Not long ago, writing about David R. Slavitt's 2011 novel The Duke's Man, I found myself saying that he composes the best sentences in America. I want to start this tribute here, with those sentences. They float, those sentences. They are so unburdened by the trivial or any kind of distraction, so transparent, that it would be too gross even to say that they are like angels in the sky. Because they don't just hang around in the sky like angels; they are the sky. They are not merely fluent, though fluency is hard to come by and something to be treasured; they flow as unhaltingly as a creek or waterfall. If I compare Slavitt's sentences to natural phenomena, it may be because he himself is rather a natural phenomenon: a man who writes easily, copiously, and beautifully.

I certainly do not mean to say that Slavitt does not work at his work. It was eye-opening for me to read one of his stories in progress and note the author's many cuts. The author was doing the hard work of revision: but even the deleted sentences evinced his fluency.

Here are the first two sentences in The Duke's Man:

It is a mizzly afternoon, dank and clammy but not cold enough for a fire. Staring idly through none too clean window panes, one can scarcely decide the color of the stone walls of the buildings surrounding a familiar, oppressive, but unimpressive square.

We feel the chill, the drizzling dark, we see the smeary windows-hand prints? streaks brushed from a tree or bush?-the stone walls that could be gray, brown, black, or dark red, and the unimportant, somewhat claustrophobic square. A town square, possibly, or a square where fairs are held, or just a one-off, mostly ignored, square. Reading further will, of course, tell us more, but in the meantime these simple yet exact words-forty-three of them, in two sentences-have brought us to a place and time that are out of our place and time and, even so, as the author says, familiar.

This place is familiar because we have all, since there were towns, found ourselves in the dark in damp weather, considering lighting a fire but not quite moved to do so. We know something about the psychological foundation of this place, too. We know what it is to feel isolated, too depressed or at least unmotivated  to clean windows or undertake any other large activity, perhaps weary of the repetition of rain on the rooftop.

Two simple, straightforward sentences, and yet the book, without changing gear, proceeds to be a parody or mock-up of Alexandre Dumas, the nineteenth-century adventure writer most famous for The Three Musketeers. Someone has even suggested that graduate literature students might better grasp deconstructionism having read The Duke's Man, but surely the main reason for reading The Duke's Man is that it is wonderfully written and extravagantly funny.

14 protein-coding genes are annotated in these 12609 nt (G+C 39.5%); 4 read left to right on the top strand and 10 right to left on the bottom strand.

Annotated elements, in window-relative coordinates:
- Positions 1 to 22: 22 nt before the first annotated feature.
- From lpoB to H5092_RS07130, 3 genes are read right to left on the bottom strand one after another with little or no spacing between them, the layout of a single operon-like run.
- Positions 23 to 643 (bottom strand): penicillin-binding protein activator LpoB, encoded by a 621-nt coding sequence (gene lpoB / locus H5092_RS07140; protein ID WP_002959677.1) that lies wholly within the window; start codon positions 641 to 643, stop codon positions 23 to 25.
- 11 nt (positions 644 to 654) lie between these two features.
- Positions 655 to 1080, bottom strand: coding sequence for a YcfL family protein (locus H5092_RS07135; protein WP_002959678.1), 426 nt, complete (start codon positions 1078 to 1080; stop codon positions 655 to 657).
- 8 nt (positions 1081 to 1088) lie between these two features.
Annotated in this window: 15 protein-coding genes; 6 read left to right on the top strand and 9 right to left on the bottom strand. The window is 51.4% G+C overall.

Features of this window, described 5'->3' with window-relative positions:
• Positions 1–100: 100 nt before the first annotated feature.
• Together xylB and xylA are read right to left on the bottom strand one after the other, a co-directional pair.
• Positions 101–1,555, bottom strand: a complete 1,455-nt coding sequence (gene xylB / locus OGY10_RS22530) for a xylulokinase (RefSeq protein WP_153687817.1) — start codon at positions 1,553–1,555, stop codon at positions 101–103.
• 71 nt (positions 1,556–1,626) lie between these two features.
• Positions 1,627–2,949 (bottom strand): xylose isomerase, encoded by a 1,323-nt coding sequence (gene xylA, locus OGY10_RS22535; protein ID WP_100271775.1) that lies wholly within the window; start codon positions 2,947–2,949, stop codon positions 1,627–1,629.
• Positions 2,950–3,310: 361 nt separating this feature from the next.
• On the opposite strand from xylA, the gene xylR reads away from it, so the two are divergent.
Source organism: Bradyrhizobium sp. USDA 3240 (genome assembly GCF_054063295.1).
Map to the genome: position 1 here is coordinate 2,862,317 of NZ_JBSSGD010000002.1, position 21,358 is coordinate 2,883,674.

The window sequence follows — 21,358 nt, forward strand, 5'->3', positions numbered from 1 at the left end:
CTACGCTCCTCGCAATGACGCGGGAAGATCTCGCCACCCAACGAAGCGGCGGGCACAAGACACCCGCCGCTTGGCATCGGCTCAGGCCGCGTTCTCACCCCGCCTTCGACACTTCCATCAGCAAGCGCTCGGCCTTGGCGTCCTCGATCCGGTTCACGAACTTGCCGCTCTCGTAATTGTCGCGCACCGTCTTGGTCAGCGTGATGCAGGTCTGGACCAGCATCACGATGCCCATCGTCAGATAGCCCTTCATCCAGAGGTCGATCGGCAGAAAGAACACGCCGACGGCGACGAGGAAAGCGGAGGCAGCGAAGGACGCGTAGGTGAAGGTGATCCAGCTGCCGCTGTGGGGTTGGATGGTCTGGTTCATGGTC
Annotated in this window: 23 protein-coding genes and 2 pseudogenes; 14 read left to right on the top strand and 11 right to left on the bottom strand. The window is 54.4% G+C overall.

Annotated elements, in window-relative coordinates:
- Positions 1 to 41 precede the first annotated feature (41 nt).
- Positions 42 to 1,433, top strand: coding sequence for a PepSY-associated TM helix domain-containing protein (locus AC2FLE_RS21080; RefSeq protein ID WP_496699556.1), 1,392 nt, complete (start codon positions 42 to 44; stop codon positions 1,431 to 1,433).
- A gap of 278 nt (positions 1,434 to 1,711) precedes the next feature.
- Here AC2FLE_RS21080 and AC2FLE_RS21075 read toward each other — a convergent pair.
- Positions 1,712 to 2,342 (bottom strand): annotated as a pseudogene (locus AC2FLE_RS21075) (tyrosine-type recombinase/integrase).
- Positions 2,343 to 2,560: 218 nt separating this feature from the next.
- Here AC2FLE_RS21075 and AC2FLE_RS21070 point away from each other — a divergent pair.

In any case, the reason for mentioning the opening sentences  here is not to promote The Duke's Man, although I should mention it's a marvelous novel which will take you along with it as easily as a river if you just step into it. It is to introduce you to a fluency that astonishes even as Slavitt switches to nonfiction  prose or poetry. Consider his much-anthologized poem "Titanic," wherein he comments on the tragedy-the thought-to-be-indestructable ship brought down by a glacier-and  the shame-the incredible luxury of the ship enjoyed only by First Class passengers. The poem closes,

Not so bad, after all. The cold
water is anesthetic and very quick.
The cries on all sides must be a comfort.

We all go: only a few, first class.

Funny, right? Of course. The First Class has been treated well: wined and dined and billeted in top cabins, and, after all, the icy sea will drown them swiftly, nor are they alone. Not everyone dies in such "amenable" circumstances. Not even everyone on the ship: the third-class passengers locked in on lower floors, the orchestra, valiantly playing in the hope of calming passengers' nerves, the hardworking staff. As Slavitt says, "We all go" sooner or later, here or there, in this way or in that, and only the lucky few are serenaded as the ship tilts and sinks. So this is irony, or sarcasm, and it is smoothly stated, as are the sentences in The Duke's Man. But there is another note here, a note of anger. The missing figures-the third-class, the orchestra, the staff-have lost their lives and have not even been mentioned. We need to read, in addition to the poem, the absence that purposefully surrounds the poem: the absence of stories told, of movies made in which the Third Class are remembered. The absence of the unknown, although we know they were there.